Gov. Charlie Baker released new details Wednesday on the COVID-19 vaccination rollout in Massachusetts.
He said over 654,000 residents have already been vaccinated, and about 120,000 new appointments are expected to be made available this week. About 55,000 new appointments will go live on Thursday at the state's mass vaccination sites alone.
"I get how unhappy people are with the rollout," Baker said after touring the Fenway Park mass vaccination site. "There are some reasons for that unhappiness that have to do with the decisions we made out of the gate, which I do not apologize for."
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Those decisions, he said, included vaccinating hospital workers and other health care workers first, and then structuring the rollout to address congregate care facilities, the homeless population and others considered high risk.
"I think we did the right thing here," Baker said. "But I get the fact that meant other people had to wait."
"I'm not happy with where we are," he added. "I know a lot of other people aren't either. We have work to do, and we know that."
The chair of the state's COVID-19 vaccine advisory board also explained Wednesday what he thinks can be improved.
Dr. Paul Biddinger specializes in emergency preparedness at Massachusetts General Hospital. In a one-on-one interview with NBC10 Boston, he said the state has to focus on improving efficiency and accessibility.
"The fundamental problem is clearly that there is not enough supply, but that's out of our control," he said. "What we have to control is how easily people can get their vaccine and make sure they know what's going on."
Biddinger also acknowledged the frustrations with the state's online portal for booking vaccination appointments.
"I think it's really important for people to get access to a centralized booking system. I don't know if it's quite a bridge too far to unify all of the different hospital systems, community health centers and mass vaccination sites, but we need to make this easier for everyone," he said.
Biddinger said he was concerned to see Massachusetts was using only about half of its vaccine supply, but he is hopeful now that the numbers have started to improve.
"Now, it's at 60%, so some of these efforts to really improve utilization, to make sure shots are flowing from supply right into arms as quickly as possible, I think those are starting to pay off," he said.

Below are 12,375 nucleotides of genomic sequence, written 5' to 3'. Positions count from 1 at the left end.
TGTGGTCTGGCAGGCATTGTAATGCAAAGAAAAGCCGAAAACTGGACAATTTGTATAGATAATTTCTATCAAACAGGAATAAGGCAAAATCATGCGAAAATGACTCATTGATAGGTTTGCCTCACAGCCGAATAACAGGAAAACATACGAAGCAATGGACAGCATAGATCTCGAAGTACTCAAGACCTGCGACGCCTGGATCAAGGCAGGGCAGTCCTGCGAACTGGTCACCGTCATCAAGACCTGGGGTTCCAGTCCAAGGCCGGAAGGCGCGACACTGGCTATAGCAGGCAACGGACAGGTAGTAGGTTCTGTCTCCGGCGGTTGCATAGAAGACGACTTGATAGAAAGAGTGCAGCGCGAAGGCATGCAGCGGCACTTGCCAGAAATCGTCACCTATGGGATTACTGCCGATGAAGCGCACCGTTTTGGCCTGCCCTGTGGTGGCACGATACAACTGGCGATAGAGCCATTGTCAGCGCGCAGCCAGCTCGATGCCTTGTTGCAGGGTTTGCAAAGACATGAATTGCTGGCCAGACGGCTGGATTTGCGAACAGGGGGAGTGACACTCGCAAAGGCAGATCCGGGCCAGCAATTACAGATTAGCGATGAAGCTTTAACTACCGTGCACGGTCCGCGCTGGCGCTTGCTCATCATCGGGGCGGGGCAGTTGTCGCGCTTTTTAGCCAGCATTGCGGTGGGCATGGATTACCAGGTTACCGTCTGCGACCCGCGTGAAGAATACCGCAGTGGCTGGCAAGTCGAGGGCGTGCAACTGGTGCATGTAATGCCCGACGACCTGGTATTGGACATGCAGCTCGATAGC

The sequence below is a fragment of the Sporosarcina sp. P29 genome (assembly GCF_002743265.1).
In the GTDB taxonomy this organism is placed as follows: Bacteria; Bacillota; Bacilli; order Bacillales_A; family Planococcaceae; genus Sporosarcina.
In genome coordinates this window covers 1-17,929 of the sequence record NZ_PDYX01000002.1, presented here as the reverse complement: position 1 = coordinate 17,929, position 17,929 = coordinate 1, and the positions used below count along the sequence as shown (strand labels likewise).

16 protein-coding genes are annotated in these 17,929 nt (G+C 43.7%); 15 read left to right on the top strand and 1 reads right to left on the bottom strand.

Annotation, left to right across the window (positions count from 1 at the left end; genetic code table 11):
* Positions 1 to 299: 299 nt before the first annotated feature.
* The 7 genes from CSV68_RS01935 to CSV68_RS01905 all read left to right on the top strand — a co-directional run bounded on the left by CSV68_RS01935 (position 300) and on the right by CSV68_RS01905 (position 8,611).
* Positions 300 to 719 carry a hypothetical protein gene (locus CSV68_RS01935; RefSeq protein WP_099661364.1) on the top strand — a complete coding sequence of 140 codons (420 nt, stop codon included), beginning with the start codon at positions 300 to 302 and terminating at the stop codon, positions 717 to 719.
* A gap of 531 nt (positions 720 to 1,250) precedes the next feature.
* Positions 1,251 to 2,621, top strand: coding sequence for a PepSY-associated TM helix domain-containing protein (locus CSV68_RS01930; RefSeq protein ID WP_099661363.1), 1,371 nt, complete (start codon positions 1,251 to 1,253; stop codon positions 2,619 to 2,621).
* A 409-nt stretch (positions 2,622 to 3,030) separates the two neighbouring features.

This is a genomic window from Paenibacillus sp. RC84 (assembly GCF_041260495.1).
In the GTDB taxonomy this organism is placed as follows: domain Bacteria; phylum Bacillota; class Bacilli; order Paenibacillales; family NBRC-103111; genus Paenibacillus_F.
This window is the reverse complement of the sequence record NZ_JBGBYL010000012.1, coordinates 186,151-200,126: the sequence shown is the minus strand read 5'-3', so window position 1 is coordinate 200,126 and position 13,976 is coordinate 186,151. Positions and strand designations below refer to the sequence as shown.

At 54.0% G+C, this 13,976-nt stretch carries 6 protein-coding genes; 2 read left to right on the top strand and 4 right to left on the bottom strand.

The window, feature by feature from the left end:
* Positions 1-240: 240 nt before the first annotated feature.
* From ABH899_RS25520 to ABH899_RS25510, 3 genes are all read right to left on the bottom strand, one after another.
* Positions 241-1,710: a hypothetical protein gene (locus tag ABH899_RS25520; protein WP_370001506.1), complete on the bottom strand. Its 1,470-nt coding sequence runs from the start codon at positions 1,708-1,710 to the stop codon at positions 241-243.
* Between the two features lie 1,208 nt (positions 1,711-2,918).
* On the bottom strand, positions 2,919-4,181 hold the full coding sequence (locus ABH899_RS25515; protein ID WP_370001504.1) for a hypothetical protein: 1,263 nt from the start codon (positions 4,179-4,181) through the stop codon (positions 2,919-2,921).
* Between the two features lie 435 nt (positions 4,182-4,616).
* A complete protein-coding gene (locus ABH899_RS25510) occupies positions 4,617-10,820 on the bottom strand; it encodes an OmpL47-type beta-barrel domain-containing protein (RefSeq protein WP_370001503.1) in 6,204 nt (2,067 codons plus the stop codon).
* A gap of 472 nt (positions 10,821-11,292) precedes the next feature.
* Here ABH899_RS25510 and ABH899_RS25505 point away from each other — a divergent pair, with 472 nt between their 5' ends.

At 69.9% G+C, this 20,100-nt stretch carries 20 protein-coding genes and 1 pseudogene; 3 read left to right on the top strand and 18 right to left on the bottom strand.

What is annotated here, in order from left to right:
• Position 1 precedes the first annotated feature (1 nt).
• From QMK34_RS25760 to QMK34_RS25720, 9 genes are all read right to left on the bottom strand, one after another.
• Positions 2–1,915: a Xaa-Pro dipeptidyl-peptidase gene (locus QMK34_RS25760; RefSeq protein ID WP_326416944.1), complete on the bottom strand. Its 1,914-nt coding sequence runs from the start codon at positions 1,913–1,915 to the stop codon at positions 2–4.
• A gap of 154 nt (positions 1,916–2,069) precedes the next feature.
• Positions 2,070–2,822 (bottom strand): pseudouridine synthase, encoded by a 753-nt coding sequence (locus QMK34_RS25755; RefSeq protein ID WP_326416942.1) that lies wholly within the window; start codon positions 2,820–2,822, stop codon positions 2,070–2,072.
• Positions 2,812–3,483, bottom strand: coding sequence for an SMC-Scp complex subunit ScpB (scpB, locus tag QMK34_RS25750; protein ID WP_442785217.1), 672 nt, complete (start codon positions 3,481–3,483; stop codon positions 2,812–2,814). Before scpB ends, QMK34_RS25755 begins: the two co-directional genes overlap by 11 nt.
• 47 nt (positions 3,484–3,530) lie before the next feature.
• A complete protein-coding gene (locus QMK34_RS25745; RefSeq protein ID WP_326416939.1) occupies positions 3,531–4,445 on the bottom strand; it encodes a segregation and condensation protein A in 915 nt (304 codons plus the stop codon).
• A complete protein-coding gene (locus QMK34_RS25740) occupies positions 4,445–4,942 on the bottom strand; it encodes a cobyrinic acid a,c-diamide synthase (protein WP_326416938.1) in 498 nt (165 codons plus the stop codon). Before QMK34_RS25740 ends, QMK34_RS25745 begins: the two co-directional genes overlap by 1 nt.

Biddinger said the board receives countless letters from groups advocating to be moved up in vaccine priority. He said the board has to make "heart-wrenching" choices. NBC10 Boston asked him why Massachusetts is not yet allowing educators to get shots when almost half the country is already prioritizing them.
"I can't comment directly what might happen with teachers, but I think it's unbelievably important to make sure we think about how we can get schools back and how we can bring back teachers," he said.
Biddinger said the board can only make recommendations to the state and cannot speak about them publicly, but discussions about who should get priority are ongoing.
There are 125 operating vaccination sites in Massachusetts, with another 40 expected to be online by the the middle of the month. To find a site near you, go to mass.gov/covidvaccine
The mass vaccination sites at Fenway and Gillette Stadium returned to regular hours Tuesday after some appointments were changed and vaccinations were curtailed due to Monday's storm, according to CIC Health, which is running both sites.
The Reggie Lewis Center in Boston’s Roxbury neighborhood, which was supposed to open Monday as a mass vaccination site for residents ages 75 and older, opened Tuesday instead. Appointments that were scheduled for Monday were automatically rescheduled for Feb. 8.
A mass vaccination site at the DoubleTree by Hilton Hotel in Danvers north of Boston opened Wednesday.
The number of newly confirmed coronavirus deaths rose by 45 on Tuesday, pushing the state’s confirmed COVID-19 death toll to 14,362 since the start of the pandemic.
The number of newly confirmed cases of COVID-19 increased by fewer than 2,000 and its confirmed caseload rose to more than 502,000.
There were more than 1,600 people reported hospitalized Tuesday because of confirmed cases of COVID-19, with about 350 in intensive care units.
"This represents very significant progress since the start of the new year," Baker said Wednesday.